Lumbar Laminectomy – Decompressive 3

The Operation

The Surgeon’s Role

Your surgeon will:

  1. review your neurological history and examination;
  2. review your diagnostic tests;
  3. plan a surgical approach; and
  4. review the procedure with you.

Your Role

You must have a thorough understanding of the diagnosis (what is causing your back or leg symptoms) and the risks and benefits of the proposed surgery. Once you are confident that surgery is the correct option for you, turn your thoughts to the future and the recovery process

Beginning the Operation

In the operating room, a decompressive lumbar laminectomy begins with an incision in your lower back (Fig. 6). Through this opening, your surgeon will reach the area where your cauda equina and/or spinal nerve(s) are being pinched.


Reaching the Pinched Nerve

After the incision is made, the surgeon will use a retractor to pull aside fat and muscle until the vertebra is exposed. A fine drill is then used to remove a section of the vertebra (dotted lines in Figs. 7,above & 8). Next, an opening is cut in the ligamentum flavum through which the spinal canal can be reached.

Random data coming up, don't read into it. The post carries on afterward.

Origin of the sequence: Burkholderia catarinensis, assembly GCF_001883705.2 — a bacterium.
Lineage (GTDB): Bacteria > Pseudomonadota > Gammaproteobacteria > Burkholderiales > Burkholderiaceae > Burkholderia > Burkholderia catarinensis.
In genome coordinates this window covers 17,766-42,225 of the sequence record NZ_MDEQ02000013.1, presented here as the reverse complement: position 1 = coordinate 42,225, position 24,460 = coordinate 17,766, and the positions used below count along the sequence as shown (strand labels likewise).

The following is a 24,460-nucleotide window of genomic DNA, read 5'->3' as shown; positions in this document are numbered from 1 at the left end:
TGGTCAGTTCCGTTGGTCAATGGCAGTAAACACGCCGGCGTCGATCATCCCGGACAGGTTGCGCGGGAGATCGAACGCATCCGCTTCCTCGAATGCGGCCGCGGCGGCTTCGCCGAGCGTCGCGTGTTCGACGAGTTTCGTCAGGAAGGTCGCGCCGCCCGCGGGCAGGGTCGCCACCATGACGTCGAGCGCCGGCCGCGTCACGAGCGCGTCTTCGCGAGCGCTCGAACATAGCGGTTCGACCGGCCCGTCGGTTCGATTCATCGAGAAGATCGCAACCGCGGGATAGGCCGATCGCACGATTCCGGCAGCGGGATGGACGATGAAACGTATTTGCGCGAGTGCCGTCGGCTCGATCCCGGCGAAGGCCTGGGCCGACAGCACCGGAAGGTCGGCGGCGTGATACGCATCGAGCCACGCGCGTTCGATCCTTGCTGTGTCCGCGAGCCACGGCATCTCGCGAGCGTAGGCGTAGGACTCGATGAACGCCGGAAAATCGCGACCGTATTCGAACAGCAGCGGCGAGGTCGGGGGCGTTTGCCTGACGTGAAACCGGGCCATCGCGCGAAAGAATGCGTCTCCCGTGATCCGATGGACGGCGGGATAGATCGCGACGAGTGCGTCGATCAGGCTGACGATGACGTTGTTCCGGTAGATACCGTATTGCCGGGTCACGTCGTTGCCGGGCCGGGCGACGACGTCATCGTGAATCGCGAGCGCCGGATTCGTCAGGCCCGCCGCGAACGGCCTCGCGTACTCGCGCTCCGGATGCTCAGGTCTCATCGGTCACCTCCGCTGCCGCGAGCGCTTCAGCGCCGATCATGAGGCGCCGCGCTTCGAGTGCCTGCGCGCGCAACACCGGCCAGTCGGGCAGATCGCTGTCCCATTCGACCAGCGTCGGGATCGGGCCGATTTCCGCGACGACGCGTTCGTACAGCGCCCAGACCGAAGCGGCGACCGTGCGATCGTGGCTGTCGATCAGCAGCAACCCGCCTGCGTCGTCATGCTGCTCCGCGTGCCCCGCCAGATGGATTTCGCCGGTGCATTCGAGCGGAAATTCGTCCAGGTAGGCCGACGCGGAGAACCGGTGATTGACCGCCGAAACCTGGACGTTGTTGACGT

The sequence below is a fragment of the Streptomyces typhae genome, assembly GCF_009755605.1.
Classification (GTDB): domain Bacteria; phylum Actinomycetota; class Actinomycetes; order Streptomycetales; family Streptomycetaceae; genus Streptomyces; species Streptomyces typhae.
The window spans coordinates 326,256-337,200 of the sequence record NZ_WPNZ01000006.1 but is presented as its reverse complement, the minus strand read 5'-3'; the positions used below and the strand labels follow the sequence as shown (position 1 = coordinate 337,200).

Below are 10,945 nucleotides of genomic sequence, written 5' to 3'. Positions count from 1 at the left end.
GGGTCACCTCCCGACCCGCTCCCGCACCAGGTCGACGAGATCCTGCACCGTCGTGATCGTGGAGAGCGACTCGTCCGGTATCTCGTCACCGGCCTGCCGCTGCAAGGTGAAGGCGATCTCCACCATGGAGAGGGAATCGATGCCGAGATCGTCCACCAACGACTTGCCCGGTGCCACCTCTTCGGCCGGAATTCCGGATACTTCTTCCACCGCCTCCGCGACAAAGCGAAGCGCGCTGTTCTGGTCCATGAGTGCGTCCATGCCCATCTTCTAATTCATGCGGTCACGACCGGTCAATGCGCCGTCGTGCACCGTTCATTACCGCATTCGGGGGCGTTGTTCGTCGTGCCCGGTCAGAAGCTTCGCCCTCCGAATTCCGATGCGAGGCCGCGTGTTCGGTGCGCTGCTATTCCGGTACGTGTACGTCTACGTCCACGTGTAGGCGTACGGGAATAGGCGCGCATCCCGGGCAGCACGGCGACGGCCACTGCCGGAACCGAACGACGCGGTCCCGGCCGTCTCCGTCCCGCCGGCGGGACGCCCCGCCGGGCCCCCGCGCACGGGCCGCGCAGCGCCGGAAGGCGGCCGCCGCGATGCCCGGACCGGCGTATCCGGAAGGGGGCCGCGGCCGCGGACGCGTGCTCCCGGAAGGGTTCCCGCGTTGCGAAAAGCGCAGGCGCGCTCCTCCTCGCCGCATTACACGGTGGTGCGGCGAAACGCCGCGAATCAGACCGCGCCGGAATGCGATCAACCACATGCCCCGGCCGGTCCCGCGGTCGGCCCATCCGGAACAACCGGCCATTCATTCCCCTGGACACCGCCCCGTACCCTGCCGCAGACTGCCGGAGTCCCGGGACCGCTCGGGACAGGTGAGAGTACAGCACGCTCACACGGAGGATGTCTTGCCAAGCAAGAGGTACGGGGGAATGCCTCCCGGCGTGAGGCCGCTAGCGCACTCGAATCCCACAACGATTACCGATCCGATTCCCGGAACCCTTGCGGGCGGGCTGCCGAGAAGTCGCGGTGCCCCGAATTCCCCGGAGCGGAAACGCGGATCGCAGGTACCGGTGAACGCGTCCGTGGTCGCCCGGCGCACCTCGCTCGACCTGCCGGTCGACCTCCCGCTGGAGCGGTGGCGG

Removing the Cause of Pressure

Once the spinal nerve root(s) and cauda equina have been exposed, the surgeon will use a fine drill to remove bone spurs or rough edges of the intervertebral disc (Fig. 9). This will make the openings of the foramen and the spinal canal larger and help to relieve pressure on your spinal nerves (Fig. 10,next page).


Fusion And Instrumentation

On some occasions it may be necessary to stop the movement between two adjacent vertebrae. This is called a fusion. Your surgeon will place bone graft chips between the vertebrae to create a solid section of bone which prevents the motion. The surgeon may also elect to use metal implants (Fig. 11) to prevent any motion while the bone graft hardens.


Closing the Incision

The operation is completed when each layer of the incision closed with suture material (stitches) or surgical staples. If the outer incision is closed with staples or non-absorbable sutures, they will have to be removed after the incision has healed.

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